MUMBAI – Archbishop Charles Scicluna of Malta, a former top Vatican prosecutor and considered one of Catholicism’s leading reformers on clerical sexual abuse, found himself apologizing for another form of mistreatment in late April.

The Maltese prelate asked forgiveness of members of Malta’s small Indian community for occasions when they did not receive the “dignity, respect, love and compassion” they deserved, a Maltese news agency reports.

Scicluna was speaking during an April 22 dinner organized by Malta’s Syro-Malabar Catholics, part of a retreat staged in the auditorium of St. Monica’s school. The Syro-Malabar church, centered in India, is one of 23 eastern churches in communion with Rome.

According to Maltese government statistics, there are roughly 5,000 Indians living on the island nation, representing around 0.5 percent of the population.

Though small in size, Malta’s Indian minority has long complained of mistreatment and a sense of second-class citizenship. Last year, the country’s food delivery personnel, a job where Indians tend to be over-represented, conducted a national strike complaining of wage discrimination.

“In the name of the Church in Malta I would like to say to each one of you: You are welcome. Thank you for being here among us with a witness of a huge sense of duty, dedication to work and family, but also a great witness to faith,” Scicluna told the community.

He recalled that many parish priests spoke fondly about the Indian Christians who found time to visit churches to pray and who “bear witness to a faith that is devout, heart-warming and sincere.”

Scicluna nevertheless recognized that warm welcome the Church in Malta extends to the country’s Indian Christians was not always necessarily echoed by the Maltese themselves.

“You have come to know our society, which has its benefits but also its deficits. Sometimes we say that we are a welcoming society, but you know at times you don’t feel as welcome as you should be,” he said.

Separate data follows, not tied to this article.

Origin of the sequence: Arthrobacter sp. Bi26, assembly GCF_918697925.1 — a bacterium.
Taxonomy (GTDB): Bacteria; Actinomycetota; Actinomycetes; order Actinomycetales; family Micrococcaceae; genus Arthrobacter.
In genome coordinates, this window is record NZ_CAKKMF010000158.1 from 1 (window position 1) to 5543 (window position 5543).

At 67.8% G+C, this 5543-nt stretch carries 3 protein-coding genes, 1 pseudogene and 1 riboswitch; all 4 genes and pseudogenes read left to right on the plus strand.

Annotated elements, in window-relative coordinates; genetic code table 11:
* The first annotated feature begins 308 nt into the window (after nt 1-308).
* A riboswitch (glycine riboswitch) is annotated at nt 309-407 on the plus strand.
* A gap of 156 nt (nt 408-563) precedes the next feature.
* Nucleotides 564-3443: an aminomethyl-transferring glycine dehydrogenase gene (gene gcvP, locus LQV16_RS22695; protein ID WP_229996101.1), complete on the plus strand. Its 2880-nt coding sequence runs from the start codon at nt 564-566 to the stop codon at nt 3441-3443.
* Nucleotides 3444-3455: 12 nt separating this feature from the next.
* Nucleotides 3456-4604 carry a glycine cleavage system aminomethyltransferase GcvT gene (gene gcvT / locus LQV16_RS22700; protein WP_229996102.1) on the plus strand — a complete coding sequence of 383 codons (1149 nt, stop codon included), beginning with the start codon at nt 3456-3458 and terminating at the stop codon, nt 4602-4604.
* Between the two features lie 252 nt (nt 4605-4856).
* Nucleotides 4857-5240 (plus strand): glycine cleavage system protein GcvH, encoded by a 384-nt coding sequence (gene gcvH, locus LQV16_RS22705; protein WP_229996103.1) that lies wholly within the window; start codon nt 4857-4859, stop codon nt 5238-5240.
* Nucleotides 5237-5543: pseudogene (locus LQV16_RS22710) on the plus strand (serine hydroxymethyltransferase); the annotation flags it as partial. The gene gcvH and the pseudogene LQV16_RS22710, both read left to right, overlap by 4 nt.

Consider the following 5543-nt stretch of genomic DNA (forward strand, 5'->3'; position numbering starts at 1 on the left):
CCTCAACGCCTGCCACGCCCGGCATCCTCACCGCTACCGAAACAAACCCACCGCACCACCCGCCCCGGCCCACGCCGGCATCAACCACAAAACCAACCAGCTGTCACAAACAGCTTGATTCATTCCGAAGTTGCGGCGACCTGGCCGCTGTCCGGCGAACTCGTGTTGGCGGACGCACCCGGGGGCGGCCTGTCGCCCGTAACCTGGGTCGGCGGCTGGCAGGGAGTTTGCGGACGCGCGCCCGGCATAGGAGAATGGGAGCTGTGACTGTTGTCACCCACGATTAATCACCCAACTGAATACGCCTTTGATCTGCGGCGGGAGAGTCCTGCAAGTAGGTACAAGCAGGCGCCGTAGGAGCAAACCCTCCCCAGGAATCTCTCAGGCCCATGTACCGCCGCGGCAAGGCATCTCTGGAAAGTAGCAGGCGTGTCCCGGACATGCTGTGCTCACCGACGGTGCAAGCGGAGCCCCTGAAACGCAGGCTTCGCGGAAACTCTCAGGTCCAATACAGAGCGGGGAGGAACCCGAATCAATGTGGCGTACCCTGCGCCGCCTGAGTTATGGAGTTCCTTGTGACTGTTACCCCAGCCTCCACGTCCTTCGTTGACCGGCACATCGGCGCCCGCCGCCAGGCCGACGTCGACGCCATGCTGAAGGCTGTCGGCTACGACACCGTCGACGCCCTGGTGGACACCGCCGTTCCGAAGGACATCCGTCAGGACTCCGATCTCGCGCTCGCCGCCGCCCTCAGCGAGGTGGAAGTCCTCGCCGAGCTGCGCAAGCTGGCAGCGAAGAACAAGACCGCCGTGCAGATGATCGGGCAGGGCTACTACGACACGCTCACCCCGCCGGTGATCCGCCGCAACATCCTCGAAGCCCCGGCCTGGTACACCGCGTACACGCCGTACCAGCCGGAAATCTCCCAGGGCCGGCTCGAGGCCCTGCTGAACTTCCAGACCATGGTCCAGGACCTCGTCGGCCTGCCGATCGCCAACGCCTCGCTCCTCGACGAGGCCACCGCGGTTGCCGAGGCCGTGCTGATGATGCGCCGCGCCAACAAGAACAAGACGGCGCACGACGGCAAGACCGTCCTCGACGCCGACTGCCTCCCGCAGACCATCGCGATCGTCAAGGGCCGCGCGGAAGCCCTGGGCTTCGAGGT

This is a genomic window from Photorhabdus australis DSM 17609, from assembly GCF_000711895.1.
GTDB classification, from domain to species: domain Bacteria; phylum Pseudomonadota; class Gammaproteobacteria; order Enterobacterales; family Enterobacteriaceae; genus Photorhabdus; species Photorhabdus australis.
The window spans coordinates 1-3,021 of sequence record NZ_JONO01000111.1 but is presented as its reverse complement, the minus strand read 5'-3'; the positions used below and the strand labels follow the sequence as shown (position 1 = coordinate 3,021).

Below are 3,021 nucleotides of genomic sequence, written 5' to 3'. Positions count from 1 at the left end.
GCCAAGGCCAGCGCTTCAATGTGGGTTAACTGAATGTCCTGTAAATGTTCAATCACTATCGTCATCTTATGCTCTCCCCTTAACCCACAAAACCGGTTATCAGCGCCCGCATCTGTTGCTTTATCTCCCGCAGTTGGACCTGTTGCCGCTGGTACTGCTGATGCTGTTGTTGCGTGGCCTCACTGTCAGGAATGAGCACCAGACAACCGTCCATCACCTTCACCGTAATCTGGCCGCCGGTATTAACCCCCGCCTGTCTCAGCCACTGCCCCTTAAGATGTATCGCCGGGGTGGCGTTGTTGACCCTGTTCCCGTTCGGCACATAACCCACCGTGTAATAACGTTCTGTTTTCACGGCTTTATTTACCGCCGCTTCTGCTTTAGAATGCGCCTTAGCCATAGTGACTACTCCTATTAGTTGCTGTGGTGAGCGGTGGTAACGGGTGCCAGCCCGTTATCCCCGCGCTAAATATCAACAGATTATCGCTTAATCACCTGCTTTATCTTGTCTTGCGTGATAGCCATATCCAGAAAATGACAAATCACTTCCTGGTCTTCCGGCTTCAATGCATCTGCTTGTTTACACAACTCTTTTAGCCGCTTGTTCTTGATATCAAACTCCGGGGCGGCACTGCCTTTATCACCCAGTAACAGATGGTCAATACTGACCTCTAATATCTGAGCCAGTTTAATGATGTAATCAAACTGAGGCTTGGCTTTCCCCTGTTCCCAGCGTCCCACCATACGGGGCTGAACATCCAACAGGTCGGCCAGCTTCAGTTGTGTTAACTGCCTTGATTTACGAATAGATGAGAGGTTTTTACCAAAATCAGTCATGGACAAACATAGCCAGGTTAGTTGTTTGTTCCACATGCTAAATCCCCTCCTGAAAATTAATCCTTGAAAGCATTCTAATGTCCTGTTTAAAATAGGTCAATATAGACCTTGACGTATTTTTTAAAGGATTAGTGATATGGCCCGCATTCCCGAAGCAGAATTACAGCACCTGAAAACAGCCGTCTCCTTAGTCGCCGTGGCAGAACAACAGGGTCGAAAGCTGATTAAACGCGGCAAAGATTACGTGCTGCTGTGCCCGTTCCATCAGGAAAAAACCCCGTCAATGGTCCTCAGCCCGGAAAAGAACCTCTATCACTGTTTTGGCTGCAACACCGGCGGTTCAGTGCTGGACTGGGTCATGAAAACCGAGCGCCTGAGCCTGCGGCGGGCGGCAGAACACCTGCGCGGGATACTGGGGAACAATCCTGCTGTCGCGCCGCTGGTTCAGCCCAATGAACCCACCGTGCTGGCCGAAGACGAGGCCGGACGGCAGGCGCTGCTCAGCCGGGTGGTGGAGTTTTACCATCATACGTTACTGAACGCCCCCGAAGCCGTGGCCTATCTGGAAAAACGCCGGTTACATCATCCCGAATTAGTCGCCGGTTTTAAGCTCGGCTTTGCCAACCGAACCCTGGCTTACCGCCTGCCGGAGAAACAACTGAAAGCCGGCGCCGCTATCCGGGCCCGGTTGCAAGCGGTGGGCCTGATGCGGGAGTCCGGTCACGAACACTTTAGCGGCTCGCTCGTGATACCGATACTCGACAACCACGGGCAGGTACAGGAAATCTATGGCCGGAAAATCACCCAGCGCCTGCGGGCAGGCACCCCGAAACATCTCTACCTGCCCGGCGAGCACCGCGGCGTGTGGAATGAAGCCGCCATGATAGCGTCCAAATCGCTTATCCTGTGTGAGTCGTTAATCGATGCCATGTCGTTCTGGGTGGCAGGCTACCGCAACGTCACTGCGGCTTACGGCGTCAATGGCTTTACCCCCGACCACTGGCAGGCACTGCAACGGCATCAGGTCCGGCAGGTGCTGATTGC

“So I would like to ask you forgiveness for every time that you meet a Maltese Christian and you don’t feel treated with dignity, with respect, with love and compassion,” Scicluna said.

Scicluna thanked the community for its dedicated service in many walks of life, describing their contribution to society as one that was essential and that was set to become more important in the coming years.

The archbishop urged the community – which, he noted, belonged “to a very ancient truth of faith and fidelity” – to never forget its roots and to be proud of its heritage.

“Be convinced that you have something beautiful you can share with us and pray that we, natives of these islands, are humble enough and wise enough to understand that through respect and communion we are not poorer but richer,” he said.

Scicluna then asked community for its intercession, urging it to pray “that we remain what Paul the apostle found in 60 A.D.: A community of men and women who had huge hearts and saw people needing help and they did not shy away from lending a helping hand,” a safe haven for everyone and a community that cherishes family life.

He urged the community to pray so that the young living in Malta may feel accepted wherever they may come from, and asked for a special prayer that Malta “may always remain safe for babies in their mother’s womb,” as he once more thanked the members of the community who worked in the care professions.

As he concluded his address, Scicluna said that his last prayer was that “you may be always friends of each other and willing to support each other,” not least since the immigrant experience involved living far from home, far from one’s loved ones and far from the places and memories of childhood.

“We all carry these in our hearts but we need support. It is good to be connected digitally. We live in a wonderful world where we are always connected but we also need the physical tenderness of true friendship, of true love and loyalty,” he said.

Speaking to Crux, Father Mathew Varuvelil, chaplain of the community to which Scicluna spoke, said it’s composed of around 2,000 Syro-Malabar Catholics from India’s Kerala state, and uses the Malyalam language.

“There’s active participation in faith activities,” Varuvelil said, noting a large turnout for popular devotions and a crowd at St. Joseph’s Church for Palm Sunday estimated at around 1,000 worshippers.

“Our people are very service-oriented,” Varuvelil said. “They make a positive contribution to society in the fields of health care, driving, construction and so on.”